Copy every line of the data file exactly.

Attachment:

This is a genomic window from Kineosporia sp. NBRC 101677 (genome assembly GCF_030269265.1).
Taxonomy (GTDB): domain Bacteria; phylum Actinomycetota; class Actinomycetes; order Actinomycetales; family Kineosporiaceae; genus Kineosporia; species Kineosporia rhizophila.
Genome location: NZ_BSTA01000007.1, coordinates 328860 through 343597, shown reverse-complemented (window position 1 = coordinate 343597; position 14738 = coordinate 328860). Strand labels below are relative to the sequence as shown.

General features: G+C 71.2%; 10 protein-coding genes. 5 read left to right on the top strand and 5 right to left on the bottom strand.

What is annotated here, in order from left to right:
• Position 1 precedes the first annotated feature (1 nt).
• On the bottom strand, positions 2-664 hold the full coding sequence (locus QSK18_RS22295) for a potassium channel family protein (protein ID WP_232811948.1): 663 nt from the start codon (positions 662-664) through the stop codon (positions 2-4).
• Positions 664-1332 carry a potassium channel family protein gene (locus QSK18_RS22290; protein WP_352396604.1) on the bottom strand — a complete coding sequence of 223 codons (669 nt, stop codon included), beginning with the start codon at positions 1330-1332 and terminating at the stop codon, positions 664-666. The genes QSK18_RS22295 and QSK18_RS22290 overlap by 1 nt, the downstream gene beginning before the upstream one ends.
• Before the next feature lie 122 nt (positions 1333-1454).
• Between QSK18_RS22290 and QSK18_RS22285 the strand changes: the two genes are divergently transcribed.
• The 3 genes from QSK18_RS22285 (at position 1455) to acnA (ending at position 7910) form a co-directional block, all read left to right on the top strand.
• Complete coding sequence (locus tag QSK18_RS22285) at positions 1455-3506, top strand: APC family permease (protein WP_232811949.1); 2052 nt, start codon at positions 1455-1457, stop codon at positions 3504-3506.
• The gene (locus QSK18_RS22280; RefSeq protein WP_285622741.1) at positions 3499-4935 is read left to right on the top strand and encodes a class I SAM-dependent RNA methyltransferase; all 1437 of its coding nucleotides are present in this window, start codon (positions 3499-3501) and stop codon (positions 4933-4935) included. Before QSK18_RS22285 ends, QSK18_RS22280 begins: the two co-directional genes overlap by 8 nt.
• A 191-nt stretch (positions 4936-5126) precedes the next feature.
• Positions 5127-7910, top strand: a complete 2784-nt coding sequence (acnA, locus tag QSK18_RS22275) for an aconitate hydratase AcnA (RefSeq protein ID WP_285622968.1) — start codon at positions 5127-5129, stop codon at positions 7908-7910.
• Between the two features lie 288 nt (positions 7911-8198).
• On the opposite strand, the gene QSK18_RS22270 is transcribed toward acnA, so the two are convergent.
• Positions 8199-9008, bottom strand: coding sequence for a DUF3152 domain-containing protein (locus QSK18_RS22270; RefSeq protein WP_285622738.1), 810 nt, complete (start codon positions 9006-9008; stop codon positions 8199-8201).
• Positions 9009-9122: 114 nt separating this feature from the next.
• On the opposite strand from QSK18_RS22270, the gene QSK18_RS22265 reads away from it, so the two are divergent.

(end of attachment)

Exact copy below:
This is a genomic window from Kineosporia sp. NBRC 101677 (genome assembly GCF_030269265.1).
Taxonomy (GTDB): domain Bacteria; phylum Actinomycetota; class Actinomycetes; order Actinomycetales; family Kineosporiaceae; genus Kineosporia; species Kineosporia rhizophila.
Genome location: NZ_BSTA01000007.1, coordinates 328860 through 343597, shown reverse-complemented (window position 1 = coordinate 343597; position 14738 = coordinate 328860). Strand labels below are relative to the sequence as shown.

General features: G+C 71.2%; 10 protein-coding genes. 5 read left to right on the top strand and 5 right to left on the bottom strand.

What is annotated here, in order from left to right:
• Position 1 precedes the first annotated feature (1 nt).
• On the bottom strand, positions 2-664 hold the full coding sequence (locus QSK18_RS22295) for a potassium channel family protein (protein ID WP_232811948.1): 663 nt from the start codon (positions 662-664) through the stop codon (positions 2-4).
• Positions 664-1332 carry a potassium channel family protein gene (locus QSK18_RS22290; protein WP_352396604.1) on the bottom strand — a complete coding sequence of 223 codons (669 nt, stop codon included), beginning with the start codon at positions 1330-1332 and terminating at the stop codon, positions 664-666. The genes QSK18_RS22295 and QSK18_RS22290 overlap by 1 nt, the downstream gene beginning before the upstream one ends.
• Before the next feature lie 122 nt (positions 1333-1454).
• Between QSK18_RS22290 and QSK18_RS22285 the strand changes: the two genes are divergently transcribed.
• The 3 genes from QSK18_RS22285 (at position 1455) to acnA (ending at position 7910) form a co-directional block, all read left to right on the top strand.
• Complete coding sequence (locus tag QSK18_RS22285) at positions 1455-3506, top strand: APC family permease (protein WP_232811949.1); 2052 nt, start codon at positions 1455-1457, stop codon at positions 3504-3506.
• The gene (locus QSK18_RS22280; RefSeq protein WP_285622741.1) at positions 3499-4935 is read left to right on the top strand and encodes a class I SAM-dependent RNA methyltransferase; all 1437 of its coding nucleotides are present in this window, start codon (positions 3499-3501) and stop codon (positions 4933-4935) included. Before QSK18_RS22285 ends, QSK18_RS22280 begins: the two co-directional genes overlap by 8 nt.
• A 191-nt stretch (positions 4936-5126) precedes the next feature.
• Positions 5127-7910, top strand: a complete 2784-nt coding sequence (acnA, locus tag QSK18_RS22275) for an aconitate hydratase AcnA (RefSeq protein ID WP_285622968.1) — start codon at positions 5127-5129, stop codon at positions 7908-7910.
• Between the two features lie 288 nt (positions 7911-8198).
• On the opposite strand, the gene QSK18_RS22270 is transcribed toward acnA, so the two are convergent.
• Positions 8199-9008, bottom strand: coding sequence for a DUF3152 domain-containing protein (locus QSK18_RS22270; RefSeq protein WP_285622738.1), 810 nt, complete (start codon positions 9006-9008; stop codon positions 8199-8201).
• Positions 9009-9122: 114 nt separating this feature from the next.
• On the opposite strand from QSK18_RS22270, the gene QSK18_RS22265 reads away from it, so the two are divergent.